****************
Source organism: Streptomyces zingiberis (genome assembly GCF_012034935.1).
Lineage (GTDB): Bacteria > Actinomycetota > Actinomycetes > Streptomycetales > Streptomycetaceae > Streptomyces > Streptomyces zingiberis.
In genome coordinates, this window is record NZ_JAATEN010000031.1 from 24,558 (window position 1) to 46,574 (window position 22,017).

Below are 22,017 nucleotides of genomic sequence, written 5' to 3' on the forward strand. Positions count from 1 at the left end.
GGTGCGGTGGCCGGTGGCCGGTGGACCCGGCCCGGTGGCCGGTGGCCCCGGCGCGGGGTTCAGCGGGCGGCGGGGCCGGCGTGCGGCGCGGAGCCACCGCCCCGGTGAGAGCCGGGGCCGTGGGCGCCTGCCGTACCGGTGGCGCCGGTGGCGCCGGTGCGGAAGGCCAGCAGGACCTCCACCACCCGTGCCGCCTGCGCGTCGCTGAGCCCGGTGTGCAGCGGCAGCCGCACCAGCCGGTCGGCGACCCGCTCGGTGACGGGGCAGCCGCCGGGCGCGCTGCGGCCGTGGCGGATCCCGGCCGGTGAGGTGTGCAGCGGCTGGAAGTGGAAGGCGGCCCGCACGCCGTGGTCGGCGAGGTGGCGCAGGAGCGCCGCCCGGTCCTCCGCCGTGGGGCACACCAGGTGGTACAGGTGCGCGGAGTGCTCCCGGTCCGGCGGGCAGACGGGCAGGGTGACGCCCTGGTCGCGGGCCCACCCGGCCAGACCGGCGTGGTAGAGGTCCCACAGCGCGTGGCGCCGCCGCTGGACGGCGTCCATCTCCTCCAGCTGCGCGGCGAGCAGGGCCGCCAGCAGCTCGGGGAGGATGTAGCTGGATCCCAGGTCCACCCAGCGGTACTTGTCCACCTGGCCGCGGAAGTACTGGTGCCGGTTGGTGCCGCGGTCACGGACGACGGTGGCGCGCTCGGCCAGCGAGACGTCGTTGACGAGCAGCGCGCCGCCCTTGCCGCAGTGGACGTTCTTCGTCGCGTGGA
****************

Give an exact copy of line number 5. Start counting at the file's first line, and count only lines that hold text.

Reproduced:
GGTGCGGTGGCCGGTGGCCGGTGGACCCGGCCCGGTGGCCGGTGGCCCCGGCGCGGGGTTCAGCGGGCGGCGGGGCCGGCGTGCGGCGCGGAGCCACCGCCCCGGTGAGAGCCGGGGCCGTGGGCGCCTGCCGTACCGGTGGCGCCGGTGGCGCCGGTGCGGAAGGCCAGCAGGACCTCCACCACCCGTGCCGCCTGCGCGTCGCTGAGCCCGGTGTGCAGCGGCAGCCGCACCAGCCGGTCGGCGACCCGCTCGGTGACGGGGCAGCCGCCGGGCGCGCTGCGGCCGTGGCGGATCCCGGCCGGTGAGGTGTGCAGCGGCTGGAAGTGGAAGGCGGCCCGCACGCCGTGGTCGGCGAGGTGGCGCAGGAGCGCCGCCCGGTCCTCCGCCGTGGGGCACACCAGGTGGTACAGGTGCGCGGAGTGCTCCCGGTCCGGCGGGCAGACGGGCAGGGTGACGCCCTGGTCGCGGGCCCACCCGGCCAGACCGGCGTGGTAGAGGTCCCACAGCGCGTGGCGCCGCCGCTGGACGGCGTCCATCTCCTCCAGCTGCGCGGCGAGCAGGGCCGCCAGCAGCTCGGGGAGGATGTAGCTGGATCCCAGGTCCACCCAGCGGTACTTGTCCACCTGGCCGCGGAAGTACTGGTGCCGGTTGGTGCCGCGGTCACGGACGACGGTGGCGCGCTCGGCCAGCGAGACGTCGTTGACGAGCAGCGCGCCGCCCTTGCCGCAGTGGACGTTCTTCGTCGCGTGGA